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 Best Places to Visit in Las Vegas

                                     Best Daytrips

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Best Las Vegas Daytrips                              
Lake Mead     Hoover Dam     Red Rock Canyon    Valley of Fire    Grand Canyon Tours   Atomic Testing Museum  
 

Sometime during your Vegas vacation, you may want to step out and see the "neighborhood". We provide information on the attractions that are the best daytrips in the Las Vegas area.

Lake Mead National Recreation Area

If you want to take some time for fishing, boating (including house boating, kayaking and canoeing) you should consider a visit to the Lake Mead National Recreation Area. The shores of the Lake Mead and Lake Mohave offer stunning views and include over a million and a half  acres of recreational area.

During the last decade, the Southwest of the US has experienced a significant drought. In addition, the outflow of water from the lakes to downstream states has continued to exceed the inflow. As a consequence, the water level has dropped significantly since 2000. Stop in the Lake Mead Visitor Center, also called the Alan Bible Visitor Center, located off of U.S. 93, four miles southeast of Boulder City, to check on current conditions and the status of the Lake’s marinas.

Although hiking is popular, the Recreational Area is best known for its water sports. Remember that this is desert area and it can be torrid in summer. Visit Lake Mead in spring or early autumn for pleasant temperatures. See the National Park Service pages on Lake Mead for specifics on visiting. http://www.nps.gov/lame/

Hoover Dam

One of the standby daytrips for visitors to Las Vegas is a tour of Hoover Dam and Power Plant. Over a million people take the tour and even more drive across the dam, which blocks the Colorado at the Black Canyon. The dam is located 30 miles southeast of Las Vegas on US Highway 93 at the Nevada-Arizona border. There is a modest parking fee and an additional fee of $11.00 for the tour. The attraction is quite popular (open between 9 and 5) especially in summer and tour times between 9AM and 10 are the least crowded. (By the way the Mike O"Callaghan - Pat Tillman Memorial Bridge, a bypass of Hoover Dam, is now complete. The bridge is becoming something of an icon itself, as it is comprised of the largest concrete arch in the Western Hemisphere.)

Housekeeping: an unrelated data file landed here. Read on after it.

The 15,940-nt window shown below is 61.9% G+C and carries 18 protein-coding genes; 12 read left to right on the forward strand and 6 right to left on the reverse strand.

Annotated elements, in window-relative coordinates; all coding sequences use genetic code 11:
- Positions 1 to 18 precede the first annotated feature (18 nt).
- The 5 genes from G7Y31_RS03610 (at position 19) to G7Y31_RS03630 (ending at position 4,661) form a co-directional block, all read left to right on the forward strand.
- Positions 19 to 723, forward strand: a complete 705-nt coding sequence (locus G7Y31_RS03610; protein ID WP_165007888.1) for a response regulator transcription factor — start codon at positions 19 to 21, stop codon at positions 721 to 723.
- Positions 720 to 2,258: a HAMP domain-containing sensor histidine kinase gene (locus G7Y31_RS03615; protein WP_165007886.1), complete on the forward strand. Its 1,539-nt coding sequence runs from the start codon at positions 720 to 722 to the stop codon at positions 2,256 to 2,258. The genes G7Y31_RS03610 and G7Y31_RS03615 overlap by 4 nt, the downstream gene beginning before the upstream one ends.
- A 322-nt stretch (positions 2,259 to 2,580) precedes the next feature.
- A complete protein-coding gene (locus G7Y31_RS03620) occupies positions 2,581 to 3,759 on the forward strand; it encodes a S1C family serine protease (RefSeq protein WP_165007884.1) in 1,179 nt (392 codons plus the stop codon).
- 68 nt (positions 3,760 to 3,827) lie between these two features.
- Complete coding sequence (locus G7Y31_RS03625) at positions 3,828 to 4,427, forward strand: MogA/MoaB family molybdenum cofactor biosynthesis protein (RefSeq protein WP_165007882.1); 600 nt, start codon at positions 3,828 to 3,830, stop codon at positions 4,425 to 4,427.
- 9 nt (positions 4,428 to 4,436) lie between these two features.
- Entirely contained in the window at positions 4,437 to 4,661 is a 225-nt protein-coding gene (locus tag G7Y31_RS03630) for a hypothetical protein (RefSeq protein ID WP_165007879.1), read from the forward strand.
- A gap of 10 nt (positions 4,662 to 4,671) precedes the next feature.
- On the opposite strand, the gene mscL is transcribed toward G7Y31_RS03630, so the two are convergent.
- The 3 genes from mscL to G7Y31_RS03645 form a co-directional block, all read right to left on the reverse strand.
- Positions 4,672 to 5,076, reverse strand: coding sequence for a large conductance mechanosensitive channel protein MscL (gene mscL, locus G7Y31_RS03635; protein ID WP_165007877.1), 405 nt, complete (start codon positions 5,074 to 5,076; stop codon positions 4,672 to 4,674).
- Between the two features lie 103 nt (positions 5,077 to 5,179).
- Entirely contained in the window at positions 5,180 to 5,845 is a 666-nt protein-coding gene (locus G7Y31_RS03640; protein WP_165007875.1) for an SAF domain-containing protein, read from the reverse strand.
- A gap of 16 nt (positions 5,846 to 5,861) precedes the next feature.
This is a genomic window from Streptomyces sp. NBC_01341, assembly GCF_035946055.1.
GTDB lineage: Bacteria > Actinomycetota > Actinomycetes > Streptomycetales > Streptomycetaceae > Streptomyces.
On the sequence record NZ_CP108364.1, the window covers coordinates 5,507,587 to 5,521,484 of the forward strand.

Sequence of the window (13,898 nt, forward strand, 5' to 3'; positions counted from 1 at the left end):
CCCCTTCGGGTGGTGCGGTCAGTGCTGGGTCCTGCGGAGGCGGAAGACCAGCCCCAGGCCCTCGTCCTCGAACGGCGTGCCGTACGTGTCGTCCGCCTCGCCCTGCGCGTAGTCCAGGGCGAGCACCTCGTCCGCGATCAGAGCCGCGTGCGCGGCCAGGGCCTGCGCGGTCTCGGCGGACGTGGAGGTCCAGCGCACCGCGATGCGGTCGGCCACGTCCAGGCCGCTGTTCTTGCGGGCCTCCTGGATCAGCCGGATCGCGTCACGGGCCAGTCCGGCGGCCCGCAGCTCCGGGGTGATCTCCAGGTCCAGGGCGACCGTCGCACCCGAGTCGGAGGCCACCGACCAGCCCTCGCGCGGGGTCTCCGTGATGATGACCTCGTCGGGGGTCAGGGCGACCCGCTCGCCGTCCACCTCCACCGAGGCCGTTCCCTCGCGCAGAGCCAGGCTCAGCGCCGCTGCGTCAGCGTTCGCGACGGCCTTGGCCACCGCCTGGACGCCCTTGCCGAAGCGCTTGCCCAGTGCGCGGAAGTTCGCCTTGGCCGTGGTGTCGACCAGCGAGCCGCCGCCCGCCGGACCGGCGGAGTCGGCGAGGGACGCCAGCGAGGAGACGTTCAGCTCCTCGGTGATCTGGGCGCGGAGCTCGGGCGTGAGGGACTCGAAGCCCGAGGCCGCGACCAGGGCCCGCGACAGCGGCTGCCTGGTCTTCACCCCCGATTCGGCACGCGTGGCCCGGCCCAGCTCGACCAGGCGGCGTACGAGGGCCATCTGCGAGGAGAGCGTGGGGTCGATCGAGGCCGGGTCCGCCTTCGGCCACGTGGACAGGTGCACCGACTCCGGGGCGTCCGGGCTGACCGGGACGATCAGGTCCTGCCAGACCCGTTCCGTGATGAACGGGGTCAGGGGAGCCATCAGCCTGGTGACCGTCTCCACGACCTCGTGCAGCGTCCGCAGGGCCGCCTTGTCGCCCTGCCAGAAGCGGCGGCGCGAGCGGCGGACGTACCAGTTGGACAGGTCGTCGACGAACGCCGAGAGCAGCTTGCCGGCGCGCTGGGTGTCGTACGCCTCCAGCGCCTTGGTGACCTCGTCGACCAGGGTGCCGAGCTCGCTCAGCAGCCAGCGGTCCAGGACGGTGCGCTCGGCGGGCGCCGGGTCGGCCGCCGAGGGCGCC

There are restrictions on the types of vehicles that can cross the dam. For information on these restrictions, the tour and other aspects of Hoover Dam, see the official web site at http://www.usbr.gov/lc/hooverdam/service/index.html .
Also, pets are not allowed at Hoover Dam.

Red Rock Canyon    


The Red Rock Canyon National Conservation area lies just at the western edge of Las Vegas and is a great place for afternoon out of the casinos and off the Strip. Red Rock Canyon is perfectly named as it is a large, beautiful canyon area with cliffs covered with an amazing variety of reddish hues. The Conservation area hosts over a million visitors a year who are attracted to this natural wonderland of petrified sand dunes. Be sure to bring water and good hiking shoes if you want to hike around the park. Just driving through can be great fun, but to really explore the area, you need to do some walking. The Visitor Center is informative and it's where you should start your exploration of the park. See the Red Rock Canyon official web site for more information http://www.nv.blm.gov/redrockcanyon/.

Red Rock Canyon National Conservation area is open from sunrise to sunset (6 a.m. to 5 p.m. in winter and later in spring summer and fall) Red Rock Canyon National Conservation area is approximately 17 miles west of the strip. You can get there by following on Charleston Boulevard to the edge of town. Stay on Highway 159 (Blue Diamond Road) until you come to the park entrance. (There is a modest entrance fee.)

   

                 

Valley of Fire State Park